malicious, (2) fails to state a claim upon which relief may
be granted or (3) seeks monetary relief from a defendant who
is immune from suit. 28 U.S.C.
§1915(e)(2). Additionally, Fed.R.Civ.P. 12(h)(3)
requires the Court to dismiss the case “[i]f the court
determines at any time that it lacks subject-matter
jurisdiction.” King v. Huffman, No.
10-4152-JAR, 2010 WL 5463061, at *1 (D. Kan. Dec. 29, 2010).
purpose of § 1915(e) is “the prevention of abusive
or capricious litigation.” Harris v. Campbell,
804 F.Supp. 153, 155 (D.Kan. 1992) (internal citation
omitted) (discussing similar language contained in §
1915(d), prior to the 1996 amendment). Sua sponte
dismissal under § 1915 is proper when the complaint
clearly appears frivolous or malicious on its face. Hall
v. Bellmon, 935 F.2d 1106, 1108 (10th Cir.
determining whether dismissal is appropriate under §
1915(e)(2)(B), a pleading will be analyzed by the Court under
the same sufficiency standard as a Rule 12(b)(6) Motion to
Dismiss. See Kay v. Bemis, 500 F.3d 1214, 1217-18
(10thCir. 2007). In making this analysis, the
Court will accept as true all of Defendant's well-pleaded
facts and will draw all reasonable inferences from those
facts in his favor. See Moore v. Guthrie, 438 F.3d
1036, 1039 (10th Cir.2006). The Court will also liberally
construe his pleadings. See Jackson v. Integra Inc.,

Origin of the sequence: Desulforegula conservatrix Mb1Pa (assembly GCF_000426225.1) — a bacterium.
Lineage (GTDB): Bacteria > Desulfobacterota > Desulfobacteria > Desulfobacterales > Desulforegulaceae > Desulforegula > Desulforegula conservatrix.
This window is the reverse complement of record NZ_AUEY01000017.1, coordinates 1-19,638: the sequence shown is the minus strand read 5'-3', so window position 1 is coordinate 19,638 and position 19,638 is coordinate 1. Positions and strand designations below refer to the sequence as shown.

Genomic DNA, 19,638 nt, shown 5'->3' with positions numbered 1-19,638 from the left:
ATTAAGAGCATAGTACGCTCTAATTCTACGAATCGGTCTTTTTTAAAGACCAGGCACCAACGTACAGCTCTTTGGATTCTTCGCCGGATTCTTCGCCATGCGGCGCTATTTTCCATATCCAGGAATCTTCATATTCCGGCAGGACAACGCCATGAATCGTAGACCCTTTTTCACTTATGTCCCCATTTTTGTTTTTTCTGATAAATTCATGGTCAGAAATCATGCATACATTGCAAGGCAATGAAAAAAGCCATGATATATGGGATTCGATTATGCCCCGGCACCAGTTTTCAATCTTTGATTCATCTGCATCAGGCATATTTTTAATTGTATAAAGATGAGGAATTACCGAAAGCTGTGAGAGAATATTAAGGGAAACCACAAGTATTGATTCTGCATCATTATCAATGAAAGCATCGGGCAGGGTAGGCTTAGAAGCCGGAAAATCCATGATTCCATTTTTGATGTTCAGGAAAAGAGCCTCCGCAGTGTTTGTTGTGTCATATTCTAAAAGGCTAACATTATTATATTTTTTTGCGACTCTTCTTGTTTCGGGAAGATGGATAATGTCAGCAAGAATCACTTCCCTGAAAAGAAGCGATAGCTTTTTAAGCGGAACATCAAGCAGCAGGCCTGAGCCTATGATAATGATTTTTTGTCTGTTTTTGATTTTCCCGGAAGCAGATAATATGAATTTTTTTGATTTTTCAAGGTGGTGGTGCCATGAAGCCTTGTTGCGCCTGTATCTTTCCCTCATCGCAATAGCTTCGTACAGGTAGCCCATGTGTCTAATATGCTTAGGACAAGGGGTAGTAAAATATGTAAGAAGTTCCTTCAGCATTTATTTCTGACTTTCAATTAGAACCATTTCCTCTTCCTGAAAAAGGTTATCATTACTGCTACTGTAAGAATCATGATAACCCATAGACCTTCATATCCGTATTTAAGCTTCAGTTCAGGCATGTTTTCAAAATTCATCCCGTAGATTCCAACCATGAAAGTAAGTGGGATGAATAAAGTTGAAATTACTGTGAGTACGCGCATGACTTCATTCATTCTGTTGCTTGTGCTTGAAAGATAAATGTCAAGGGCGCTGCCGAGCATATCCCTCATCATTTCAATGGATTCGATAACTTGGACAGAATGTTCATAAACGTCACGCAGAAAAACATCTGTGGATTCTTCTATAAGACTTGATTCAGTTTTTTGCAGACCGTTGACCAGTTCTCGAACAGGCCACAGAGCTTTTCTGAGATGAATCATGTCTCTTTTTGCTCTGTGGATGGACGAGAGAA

952 F.2d 1260, 1261 (10th Cir.1991); Hall, 935 F.2d
at 1110. This does not mean, however, that the Court must
become an advocate for the pro se party.
Hall, 935 F.2d at 1110; see also Haines v.
Kerner, 404 U.S. 519, 92 S.Ct. 594 (1972). Liberally
construing a pro se party's allegations means
that “if the court can reasonably read the pleadings to
state a valid claim on which the [pro se party]
could prevail, it should do so despite [his] failure to cite
proper legal authority, his confusion of various legal
theories, his poor syntax and sentence construction, or his
unfamiliarity with pleading requirements.”
Hall, 935 F.2d at 1110.
complaint “must set forth the grounds of [the
party's] entitlement to relief through more than labels,
conclusions and a formulaic recitation of the elements of a
cause of action.” Fisher v. Lynch, 531
F.Supp.2d 1253, 1260 (D. Kan. Jan. 22, 2008) (citing Bell
Atlantic Corp. v. Twombly, 550 U.S. 544, 555, 127 S.Ct.
1955, 1964-65, 167 L.Ed.2d 929 (2007), and Hall v.
Bellmon, 935 F.2d 1106, 1110 (10th Cir.1991) (holding
that a plaintiff need not precisely state each element, but
must plead minimal factual allegations on those material
elements that must be proved)). “In other words, [the
pro se party] must allege sufficient facts to state
a claim which is plausible - rather than merely conceivable -
on its face.” Fisher, 531 F.Supp.2d at 1260
(citing Bell Atlantic Corp. v. Twombly, 127 S.Ct. At
a complaint generally need not plead detailed facts,
Fed.R.Civ.P. 8(a), it must give the answering party
sufficient notice of the claims asserted so that they can
provide an appropriate answer. Monroe v. Owens, Nos.
01-1186, 01-1189, 01-1207, 2002 WL 437964 (10th
Cir. Mar. 21, 2002). Rule 8(a) requires three minimal pieces
of information in order to provide such notice to the
defendant: (1) the pleading should contain a short and plain
statement of the claim showing the pleader is entitled to
relief; (2) a short and plain statement of the grounds upon
which the court's jurisdiction depends; and (3) the
relief requested. Fed.R.Civ.P. 8(a). After reviewing
Defendant's state court pleadings (Docs. 1, 4) and